Sitting in that dirt hole, shielded from the wind and warmed by the day’s last rays of sunshine, we waited. The brown backdrop of the dirt and the prairie grass that rose up behind us just outside of the hole would prove to provide just enough cover. With about twenty minutes left in the hunt, Amanda tapped my arm. “I see a deer,” she whispered. I looked to the hillside and scanned every open area I could, I did not see the deer. “It’s a buck” she added. My heart began to flutter faster as I whispered “give me a landmark to go off of”. Amanda walked me into the spot she had seen the deer, picking out pine trees we had discussed before and slowly moving my field of view down the hill until… wham! There was a whitetail buck with the largest spike antlers I had ever seen. With time running out I decided to take this buck. I rose my range finder and clicked the on the button, one hundred and ten yards. I pulled my Optima V2 to my knee and rested the crosshairs on the breadbasket. With a click and a second wait, my powder ignited and a gray plume of smoke emitted from my barrel. The buck looked back behind himself and then took off down the hill, right towards our position. There was only one problem now, I did not see blood pumping from this buck’s body, I had missed.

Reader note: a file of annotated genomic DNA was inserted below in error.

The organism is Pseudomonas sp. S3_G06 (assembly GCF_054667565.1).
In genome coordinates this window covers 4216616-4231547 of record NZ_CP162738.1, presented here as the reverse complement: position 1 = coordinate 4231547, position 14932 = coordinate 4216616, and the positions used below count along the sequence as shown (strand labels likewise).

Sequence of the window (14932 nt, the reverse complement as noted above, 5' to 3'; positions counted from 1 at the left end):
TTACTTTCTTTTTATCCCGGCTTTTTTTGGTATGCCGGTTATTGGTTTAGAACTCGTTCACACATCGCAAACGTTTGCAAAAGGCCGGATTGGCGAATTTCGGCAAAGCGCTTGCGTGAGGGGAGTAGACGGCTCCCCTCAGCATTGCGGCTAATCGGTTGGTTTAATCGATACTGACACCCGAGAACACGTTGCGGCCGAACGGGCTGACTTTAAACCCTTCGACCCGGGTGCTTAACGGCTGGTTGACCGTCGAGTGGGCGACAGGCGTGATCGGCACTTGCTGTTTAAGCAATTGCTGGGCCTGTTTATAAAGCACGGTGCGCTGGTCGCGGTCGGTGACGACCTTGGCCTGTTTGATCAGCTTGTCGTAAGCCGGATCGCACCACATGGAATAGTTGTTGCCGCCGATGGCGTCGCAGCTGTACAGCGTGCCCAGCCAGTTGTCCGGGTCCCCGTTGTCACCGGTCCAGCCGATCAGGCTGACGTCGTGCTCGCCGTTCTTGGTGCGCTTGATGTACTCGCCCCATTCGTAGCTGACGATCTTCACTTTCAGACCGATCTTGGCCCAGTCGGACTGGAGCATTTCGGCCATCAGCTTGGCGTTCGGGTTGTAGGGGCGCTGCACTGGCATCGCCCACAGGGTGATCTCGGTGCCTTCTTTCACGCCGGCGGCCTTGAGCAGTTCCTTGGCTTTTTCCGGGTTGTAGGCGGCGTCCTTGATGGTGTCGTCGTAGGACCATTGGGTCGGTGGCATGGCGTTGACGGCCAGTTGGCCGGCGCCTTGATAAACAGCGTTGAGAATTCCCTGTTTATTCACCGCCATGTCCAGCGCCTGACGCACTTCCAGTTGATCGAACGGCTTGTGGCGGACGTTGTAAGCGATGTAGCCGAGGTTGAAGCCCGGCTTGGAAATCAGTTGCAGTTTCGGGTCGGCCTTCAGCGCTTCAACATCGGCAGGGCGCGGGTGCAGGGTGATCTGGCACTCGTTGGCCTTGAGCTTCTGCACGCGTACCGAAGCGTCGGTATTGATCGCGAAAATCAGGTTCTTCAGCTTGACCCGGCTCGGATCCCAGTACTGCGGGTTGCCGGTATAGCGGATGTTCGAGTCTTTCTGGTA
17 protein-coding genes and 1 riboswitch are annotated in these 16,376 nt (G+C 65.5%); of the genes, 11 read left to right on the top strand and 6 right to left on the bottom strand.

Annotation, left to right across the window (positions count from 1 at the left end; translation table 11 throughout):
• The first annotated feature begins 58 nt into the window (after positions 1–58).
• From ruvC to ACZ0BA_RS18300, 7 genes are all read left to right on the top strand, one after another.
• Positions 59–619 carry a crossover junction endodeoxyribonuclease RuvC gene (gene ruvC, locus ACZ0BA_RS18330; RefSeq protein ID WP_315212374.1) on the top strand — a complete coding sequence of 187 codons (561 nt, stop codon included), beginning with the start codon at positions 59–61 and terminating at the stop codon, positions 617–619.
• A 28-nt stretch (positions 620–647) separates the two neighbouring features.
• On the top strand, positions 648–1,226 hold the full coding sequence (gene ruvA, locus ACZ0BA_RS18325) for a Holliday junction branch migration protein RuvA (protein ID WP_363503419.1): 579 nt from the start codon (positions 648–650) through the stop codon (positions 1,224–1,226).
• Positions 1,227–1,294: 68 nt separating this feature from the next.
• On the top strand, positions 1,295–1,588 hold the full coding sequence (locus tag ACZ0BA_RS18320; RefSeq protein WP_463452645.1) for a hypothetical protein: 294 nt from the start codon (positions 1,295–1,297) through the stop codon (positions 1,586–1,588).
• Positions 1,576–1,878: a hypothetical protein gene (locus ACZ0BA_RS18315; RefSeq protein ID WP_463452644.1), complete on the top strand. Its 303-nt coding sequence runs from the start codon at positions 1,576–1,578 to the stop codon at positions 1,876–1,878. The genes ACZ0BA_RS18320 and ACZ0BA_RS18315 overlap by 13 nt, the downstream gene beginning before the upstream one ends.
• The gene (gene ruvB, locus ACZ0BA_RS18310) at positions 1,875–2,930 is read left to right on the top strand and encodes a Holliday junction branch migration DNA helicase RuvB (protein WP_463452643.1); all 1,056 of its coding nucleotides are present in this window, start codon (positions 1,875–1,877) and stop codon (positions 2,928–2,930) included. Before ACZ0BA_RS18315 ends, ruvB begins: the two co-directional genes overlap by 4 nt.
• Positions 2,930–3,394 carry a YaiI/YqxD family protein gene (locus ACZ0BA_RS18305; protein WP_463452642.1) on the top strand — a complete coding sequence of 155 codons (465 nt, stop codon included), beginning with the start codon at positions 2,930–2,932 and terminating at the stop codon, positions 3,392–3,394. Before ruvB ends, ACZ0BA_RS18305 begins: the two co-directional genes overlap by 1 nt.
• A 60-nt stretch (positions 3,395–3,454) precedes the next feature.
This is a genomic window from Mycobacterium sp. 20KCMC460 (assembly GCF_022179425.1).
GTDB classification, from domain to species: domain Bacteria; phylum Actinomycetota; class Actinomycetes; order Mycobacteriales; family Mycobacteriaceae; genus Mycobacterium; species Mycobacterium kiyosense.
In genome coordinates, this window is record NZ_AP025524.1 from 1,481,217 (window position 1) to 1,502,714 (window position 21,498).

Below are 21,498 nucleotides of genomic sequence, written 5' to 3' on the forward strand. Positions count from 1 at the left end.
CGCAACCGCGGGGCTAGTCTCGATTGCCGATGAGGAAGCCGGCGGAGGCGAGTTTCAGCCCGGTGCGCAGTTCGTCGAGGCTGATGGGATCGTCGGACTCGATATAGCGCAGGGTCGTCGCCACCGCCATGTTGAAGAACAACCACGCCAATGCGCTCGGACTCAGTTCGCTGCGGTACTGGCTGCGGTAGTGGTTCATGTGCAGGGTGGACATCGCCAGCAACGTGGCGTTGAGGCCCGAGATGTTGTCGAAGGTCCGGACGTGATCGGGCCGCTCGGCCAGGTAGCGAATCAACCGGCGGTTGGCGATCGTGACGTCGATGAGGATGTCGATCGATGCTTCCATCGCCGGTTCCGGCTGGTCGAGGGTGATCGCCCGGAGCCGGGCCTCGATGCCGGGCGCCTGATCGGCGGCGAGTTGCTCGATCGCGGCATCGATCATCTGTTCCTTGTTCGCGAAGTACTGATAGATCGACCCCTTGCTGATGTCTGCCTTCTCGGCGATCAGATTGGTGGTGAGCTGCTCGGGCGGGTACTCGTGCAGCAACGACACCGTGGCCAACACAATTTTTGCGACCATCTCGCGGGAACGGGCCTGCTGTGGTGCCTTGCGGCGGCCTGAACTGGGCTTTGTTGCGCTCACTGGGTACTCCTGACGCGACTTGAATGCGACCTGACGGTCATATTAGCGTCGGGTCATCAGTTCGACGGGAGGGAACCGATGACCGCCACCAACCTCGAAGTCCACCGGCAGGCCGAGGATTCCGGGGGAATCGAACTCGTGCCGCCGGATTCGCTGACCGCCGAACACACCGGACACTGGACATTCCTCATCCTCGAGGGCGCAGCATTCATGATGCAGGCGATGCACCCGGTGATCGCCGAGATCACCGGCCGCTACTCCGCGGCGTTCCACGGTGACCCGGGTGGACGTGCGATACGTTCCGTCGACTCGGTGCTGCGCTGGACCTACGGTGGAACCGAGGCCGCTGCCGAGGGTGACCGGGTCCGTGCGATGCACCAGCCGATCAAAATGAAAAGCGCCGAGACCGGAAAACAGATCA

Quickly I reloaded, popping the cap off of my speed reloader tube and dropping the powder down the barrel, now the wad and the sabot, push push push, “hurry!” I exclaimed internally, now the cap. Reloaded and ready for shot number two; I pulled up my muzzleloader. The deer had stopped 50 yards in front of us down in the creek bottom. Surely I could not miss a shot this close with the buck facing away from me, I rested my crosshairs on the back of his neck. Again a click, a boom, and a subsequent plume of smoke. The buck took off down the creek as Amanda I slowly looked at each other. We packed up the camera and all of our gear. Rookie mistake, we had forgotten to turn the camera on so we could not check the video for a confirmed hit. Sitting in that dirt hole kind of left us exposed and minimal movement was the decided strategy for success. Descending down the hill to the creek bottom I had a pit in my stomach. This inline muzzleloader had taken a knock on day three of the hunt. That knock would prove to be worse than I had imagined and wouldn’t allow that firearm to put a sabot on paper at fifty yards. I confirmed this when I returned to the range the week following this hunt. We searched for an hour and failed to find blood. I followed tracks through the creek bank to make sure I had missed clean and could leave the refuge with a clean conscience.